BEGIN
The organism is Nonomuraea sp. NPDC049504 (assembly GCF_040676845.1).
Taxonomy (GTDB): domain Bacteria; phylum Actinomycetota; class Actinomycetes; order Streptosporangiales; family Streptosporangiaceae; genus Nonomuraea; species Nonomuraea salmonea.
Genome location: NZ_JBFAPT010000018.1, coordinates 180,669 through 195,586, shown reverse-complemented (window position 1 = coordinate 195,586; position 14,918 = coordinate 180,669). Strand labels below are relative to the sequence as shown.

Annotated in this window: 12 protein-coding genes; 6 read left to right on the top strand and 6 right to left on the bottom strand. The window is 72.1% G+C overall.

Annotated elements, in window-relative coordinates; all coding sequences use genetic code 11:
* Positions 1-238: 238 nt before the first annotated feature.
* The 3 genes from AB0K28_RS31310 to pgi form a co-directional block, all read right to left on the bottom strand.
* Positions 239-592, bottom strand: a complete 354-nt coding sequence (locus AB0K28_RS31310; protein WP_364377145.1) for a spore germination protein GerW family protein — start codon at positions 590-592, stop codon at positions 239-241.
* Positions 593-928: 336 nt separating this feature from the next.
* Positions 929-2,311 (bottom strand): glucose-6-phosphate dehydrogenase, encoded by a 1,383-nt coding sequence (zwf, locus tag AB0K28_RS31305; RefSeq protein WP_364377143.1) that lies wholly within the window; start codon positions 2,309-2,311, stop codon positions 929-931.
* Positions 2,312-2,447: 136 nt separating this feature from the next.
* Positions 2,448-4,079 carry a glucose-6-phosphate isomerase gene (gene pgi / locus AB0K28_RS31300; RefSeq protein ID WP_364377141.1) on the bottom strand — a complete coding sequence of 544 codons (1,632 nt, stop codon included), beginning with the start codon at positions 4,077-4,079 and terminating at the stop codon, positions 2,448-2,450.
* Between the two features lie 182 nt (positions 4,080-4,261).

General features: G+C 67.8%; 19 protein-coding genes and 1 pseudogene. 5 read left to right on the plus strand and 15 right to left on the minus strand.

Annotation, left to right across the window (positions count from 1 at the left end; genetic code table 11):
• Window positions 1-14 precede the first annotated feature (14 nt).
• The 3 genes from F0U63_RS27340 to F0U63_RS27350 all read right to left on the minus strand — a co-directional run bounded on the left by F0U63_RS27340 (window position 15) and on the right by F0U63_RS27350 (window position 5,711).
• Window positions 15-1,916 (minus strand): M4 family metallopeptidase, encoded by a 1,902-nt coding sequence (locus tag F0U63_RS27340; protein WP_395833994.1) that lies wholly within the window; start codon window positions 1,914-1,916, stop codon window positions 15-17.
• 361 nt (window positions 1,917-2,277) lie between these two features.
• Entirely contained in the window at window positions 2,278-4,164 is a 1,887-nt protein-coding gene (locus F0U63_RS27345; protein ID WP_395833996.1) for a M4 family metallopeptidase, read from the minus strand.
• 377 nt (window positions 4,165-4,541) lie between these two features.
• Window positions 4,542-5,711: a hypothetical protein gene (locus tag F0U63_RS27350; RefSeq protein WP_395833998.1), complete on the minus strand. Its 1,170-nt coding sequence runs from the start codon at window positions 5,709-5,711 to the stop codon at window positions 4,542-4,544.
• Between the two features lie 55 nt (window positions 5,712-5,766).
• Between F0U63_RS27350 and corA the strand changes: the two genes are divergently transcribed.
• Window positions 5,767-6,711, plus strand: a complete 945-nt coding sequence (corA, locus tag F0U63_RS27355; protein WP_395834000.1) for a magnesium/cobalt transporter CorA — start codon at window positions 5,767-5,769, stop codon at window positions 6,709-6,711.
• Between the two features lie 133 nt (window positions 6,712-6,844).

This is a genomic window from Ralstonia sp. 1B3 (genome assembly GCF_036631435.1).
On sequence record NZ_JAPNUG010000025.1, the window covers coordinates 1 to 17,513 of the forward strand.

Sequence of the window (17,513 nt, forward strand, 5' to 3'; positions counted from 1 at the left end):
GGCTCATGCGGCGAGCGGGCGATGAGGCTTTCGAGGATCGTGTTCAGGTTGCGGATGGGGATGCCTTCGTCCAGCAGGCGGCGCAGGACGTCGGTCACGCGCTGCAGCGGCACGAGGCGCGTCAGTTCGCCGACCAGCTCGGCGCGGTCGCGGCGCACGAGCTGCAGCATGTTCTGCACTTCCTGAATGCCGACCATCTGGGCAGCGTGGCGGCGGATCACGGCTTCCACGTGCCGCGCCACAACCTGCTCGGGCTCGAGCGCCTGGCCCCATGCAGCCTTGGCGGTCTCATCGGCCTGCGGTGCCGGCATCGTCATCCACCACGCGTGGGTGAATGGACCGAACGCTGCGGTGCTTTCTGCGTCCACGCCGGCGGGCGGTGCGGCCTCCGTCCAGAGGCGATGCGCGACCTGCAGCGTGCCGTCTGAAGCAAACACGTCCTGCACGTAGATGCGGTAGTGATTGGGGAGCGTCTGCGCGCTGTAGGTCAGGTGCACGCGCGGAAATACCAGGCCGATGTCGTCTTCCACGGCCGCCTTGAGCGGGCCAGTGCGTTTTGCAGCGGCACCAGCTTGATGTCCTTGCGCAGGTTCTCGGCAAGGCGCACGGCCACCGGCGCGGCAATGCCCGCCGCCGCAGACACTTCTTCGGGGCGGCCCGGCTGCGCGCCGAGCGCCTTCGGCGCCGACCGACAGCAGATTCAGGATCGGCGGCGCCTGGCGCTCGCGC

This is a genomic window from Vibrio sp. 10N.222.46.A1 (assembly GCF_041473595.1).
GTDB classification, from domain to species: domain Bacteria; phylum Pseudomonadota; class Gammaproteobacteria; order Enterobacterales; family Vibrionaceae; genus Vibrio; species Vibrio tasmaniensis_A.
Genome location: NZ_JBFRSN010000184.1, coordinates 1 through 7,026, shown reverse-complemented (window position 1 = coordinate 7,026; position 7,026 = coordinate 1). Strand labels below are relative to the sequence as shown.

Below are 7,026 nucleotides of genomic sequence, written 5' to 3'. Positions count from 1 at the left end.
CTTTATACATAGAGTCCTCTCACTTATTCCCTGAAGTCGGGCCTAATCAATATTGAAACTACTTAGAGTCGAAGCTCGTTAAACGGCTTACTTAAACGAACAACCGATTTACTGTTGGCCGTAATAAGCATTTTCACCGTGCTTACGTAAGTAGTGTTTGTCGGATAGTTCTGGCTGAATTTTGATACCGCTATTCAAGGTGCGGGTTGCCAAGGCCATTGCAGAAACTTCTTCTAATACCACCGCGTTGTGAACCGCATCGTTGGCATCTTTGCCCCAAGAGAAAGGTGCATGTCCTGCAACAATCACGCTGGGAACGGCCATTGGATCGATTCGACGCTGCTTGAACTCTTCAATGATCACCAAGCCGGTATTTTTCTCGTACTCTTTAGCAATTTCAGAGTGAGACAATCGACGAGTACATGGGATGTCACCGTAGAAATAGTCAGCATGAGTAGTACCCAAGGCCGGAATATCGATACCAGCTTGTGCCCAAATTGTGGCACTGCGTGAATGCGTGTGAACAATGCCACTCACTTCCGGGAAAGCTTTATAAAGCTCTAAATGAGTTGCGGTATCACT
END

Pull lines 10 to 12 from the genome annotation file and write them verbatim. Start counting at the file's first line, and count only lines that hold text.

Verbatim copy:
* Positions 929-2,311 (bottom strand): glucose-6-phosphate dehydrogenase, encoded by a 1,383-nt coding sequence (zwf, locus tag AB0K28_RS31305; RefSeq protein WP_364377143.1) that lies wholly within the window; start codon positions 2,309-2,311, stop codon positions 929-931.
* Positions 2,312-2,447: 136 nt separating this feature from the next.
* Positions 2,448-4,079 carry a glucose-6-phosphate isomerase gene (gene pgi / locus AB0K28_RS31300; RefSeq protein ID WP_364377141.1) on the bottom strand — a complete coding sequence of 544 codons (1,632 nt, stop codon included), beginning with the start codon at positions 4,077-4,079 and terminating at the stop codon, positions 2,448-2,450.